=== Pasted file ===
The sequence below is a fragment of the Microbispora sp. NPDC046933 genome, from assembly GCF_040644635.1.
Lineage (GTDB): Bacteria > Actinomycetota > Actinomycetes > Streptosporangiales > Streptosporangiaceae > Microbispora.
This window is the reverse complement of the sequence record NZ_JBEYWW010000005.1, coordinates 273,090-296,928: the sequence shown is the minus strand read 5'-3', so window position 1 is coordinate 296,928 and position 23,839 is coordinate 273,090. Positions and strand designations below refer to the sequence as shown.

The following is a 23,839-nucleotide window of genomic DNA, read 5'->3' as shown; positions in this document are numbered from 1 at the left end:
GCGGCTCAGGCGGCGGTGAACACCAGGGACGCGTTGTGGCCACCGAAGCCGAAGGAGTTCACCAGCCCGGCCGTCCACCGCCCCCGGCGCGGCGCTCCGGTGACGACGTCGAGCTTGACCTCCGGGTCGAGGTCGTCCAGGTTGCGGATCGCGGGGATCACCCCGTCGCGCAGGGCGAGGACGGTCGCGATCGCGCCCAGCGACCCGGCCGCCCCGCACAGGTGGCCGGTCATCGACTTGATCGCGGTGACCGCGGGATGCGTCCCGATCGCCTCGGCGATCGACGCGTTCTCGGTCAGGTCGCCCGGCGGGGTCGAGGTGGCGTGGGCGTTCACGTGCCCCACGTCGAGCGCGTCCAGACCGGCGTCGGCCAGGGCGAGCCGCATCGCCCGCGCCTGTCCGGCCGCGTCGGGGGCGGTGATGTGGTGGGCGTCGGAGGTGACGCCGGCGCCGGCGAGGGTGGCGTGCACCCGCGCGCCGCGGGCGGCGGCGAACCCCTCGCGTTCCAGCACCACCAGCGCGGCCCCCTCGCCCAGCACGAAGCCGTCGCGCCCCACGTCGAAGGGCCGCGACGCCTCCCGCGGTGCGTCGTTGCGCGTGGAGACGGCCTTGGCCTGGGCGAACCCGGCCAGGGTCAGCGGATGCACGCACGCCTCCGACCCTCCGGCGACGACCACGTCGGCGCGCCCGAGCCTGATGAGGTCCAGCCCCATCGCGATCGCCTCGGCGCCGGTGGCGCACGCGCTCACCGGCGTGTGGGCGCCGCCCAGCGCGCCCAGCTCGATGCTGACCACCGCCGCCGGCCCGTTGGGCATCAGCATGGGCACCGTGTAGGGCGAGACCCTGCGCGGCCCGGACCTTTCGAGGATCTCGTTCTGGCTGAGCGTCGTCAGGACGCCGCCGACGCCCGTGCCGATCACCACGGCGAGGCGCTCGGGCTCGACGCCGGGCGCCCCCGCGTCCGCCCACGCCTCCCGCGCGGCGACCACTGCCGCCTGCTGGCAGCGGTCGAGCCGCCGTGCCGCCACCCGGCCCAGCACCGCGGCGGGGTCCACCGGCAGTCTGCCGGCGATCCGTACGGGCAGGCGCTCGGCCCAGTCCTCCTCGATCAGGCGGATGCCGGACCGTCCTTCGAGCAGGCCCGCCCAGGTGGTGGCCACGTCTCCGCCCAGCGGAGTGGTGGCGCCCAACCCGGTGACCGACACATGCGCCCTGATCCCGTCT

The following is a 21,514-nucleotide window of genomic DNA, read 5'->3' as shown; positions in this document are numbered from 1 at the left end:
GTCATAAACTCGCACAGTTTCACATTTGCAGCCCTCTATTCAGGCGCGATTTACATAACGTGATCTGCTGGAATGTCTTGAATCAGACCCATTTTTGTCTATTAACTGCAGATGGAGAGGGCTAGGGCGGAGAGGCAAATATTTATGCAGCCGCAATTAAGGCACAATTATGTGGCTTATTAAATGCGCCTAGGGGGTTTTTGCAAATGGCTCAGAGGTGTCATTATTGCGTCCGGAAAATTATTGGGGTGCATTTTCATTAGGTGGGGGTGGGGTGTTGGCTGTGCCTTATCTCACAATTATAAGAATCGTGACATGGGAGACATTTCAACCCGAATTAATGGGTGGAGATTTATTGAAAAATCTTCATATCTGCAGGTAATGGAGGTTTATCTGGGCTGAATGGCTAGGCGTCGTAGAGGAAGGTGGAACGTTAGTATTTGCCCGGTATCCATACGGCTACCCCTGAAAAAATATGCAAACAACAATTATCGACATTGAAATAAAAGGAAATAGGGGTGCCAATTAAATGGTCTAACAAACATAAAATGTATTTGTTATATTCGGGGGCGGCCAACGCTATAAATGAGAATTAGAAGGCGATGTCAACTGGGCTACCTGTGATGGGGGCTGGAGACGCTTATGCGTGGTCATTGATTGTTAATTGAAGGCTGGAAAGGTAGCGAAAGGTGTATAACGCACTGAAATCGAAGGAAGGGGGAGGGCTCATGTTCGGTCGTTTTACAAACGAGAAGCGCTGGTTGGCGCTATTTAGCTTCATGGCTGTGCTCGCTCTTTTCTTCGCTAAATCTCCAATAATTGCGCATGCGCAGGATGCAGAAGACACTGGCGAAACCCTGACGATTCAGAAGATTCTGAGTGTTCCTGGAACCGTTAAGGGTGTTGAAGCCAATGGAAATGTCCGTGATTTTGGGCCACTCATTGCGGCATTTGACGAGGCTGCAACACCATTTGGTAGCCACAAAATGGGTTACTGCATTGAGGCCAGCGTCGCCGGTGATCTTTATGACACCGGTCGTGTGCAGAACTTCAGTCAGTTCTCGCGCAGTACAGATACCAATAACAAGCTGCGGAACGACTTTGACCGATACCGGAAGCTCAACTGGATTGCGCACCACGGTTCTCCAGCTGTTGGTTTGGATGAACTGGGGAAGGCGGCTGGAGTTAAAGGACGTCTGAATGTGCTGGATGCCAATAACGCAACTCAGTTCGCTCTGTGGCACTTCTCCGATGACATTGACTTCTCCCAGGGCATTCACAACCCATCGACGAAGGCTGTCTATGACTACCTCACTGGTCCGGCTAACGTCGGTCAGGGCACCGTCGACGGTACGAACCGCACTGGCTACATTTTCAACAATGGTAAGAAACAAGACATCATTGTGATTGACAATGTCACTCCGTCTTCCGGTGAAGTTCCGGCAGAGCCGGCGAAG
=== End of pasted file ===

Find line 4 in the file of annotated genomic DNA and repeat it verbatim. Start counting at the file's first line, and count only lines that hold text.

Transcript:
The following is a 23,839-nucleotide window of genomic DNA, read 5'->3' as shown; positions in this document are numbered from 1 at the left end: